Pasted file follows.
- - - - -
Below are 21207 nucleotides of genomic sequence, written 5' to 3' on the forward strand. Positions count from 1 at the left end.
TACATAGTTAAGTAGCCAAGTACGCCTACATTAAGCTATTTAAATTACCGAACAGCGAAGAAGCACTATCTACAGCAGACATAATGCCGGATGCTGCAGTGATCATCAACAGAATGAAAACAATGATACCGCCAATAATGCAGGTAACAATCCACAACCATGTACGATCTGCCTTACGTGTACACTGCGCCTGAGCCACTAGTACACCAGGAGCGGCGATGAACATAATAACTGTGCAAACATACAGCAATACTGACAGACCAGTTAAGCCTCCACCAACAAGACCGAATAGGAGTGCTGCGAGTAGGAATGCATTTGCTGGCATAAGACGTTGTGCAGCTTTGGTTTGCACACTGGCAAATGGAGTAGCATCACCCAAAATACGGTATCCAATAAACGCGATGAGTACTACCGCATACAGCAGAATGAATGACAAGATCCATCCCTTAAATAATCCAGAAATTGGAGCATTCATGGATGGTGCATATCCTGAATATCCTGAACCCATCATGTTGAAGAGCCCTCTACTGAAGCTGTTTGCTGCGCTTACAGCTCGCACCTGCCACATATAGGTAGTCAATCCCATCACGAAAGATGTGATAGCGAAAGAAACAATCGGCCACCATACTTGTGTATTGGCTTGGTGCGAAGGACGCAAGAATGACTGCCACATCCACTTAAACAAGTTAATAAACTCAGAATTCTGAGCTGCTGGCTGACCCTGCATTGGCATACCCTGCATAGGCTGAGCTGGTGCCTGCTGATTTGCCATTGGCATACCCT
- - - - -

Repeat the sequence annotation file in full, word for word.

Below are 21207 nucleotides of genomic sequence, written 5' to 3' on the forward strand. Positions count from 1 at the left end.
TACATAGTTAAGTAGCCAAGTACGCCTACATTAAGCTATTTAAATTACCGAACAGCGAAGAAGCACTATCTACAGCAGACATAATGCCGGATGCTGCAGTGATCATCAACAGAATGAAAACAATGATACCGCCAATAATGCAGGTAACAATCCACAACCATGTACGATCTGCCTTACGTGTACACTGCGCCTGAGCCACTAGTACACCAGGAGCGGCGATGAACATAATAACTGTGCAAACATACAGCAATACTGACAGACCAGTTAAGCCTCCACCAACAAGACCGAATAGGAGTGCTGCGAGTAGGAATGCATTTGCTGGCATAAGACGTTGTGCAGCTTTGGTTTGCACACTGGCAAATGGAGTAGCATCACCCAAAATACGGTATCCAATAAACGCGATGAGTACTACCGCATACAGCAGAATGAATGACAAGATCCATCCCTTAAATAATCCAGAAATTGGAGCATTCATGGATGGTGCATATCCTGAATATCCTGAACCCATCATGTTGAAGAGCCCTCTACTGAAGCTGTTTGCTGCGCTTACAGCTCGCACCTGCCACATATAGGTAGTCAATCCCATCACGAAAGATGTGATAGCGAAAGAAACAATCGGCCACCATACTTGTGTATTGGCTTGGTGCGAAGGACGCAAGAATGACTGCCACATCCACTTAAACAAGTTAATAAACTCAGAATTCTGAGCTGCTGGCTGACCCTGCATTGGCATACCCTGCATAGGCTGAGCTGGTGCCTGCTGATTTGCCATTGGCATACCCT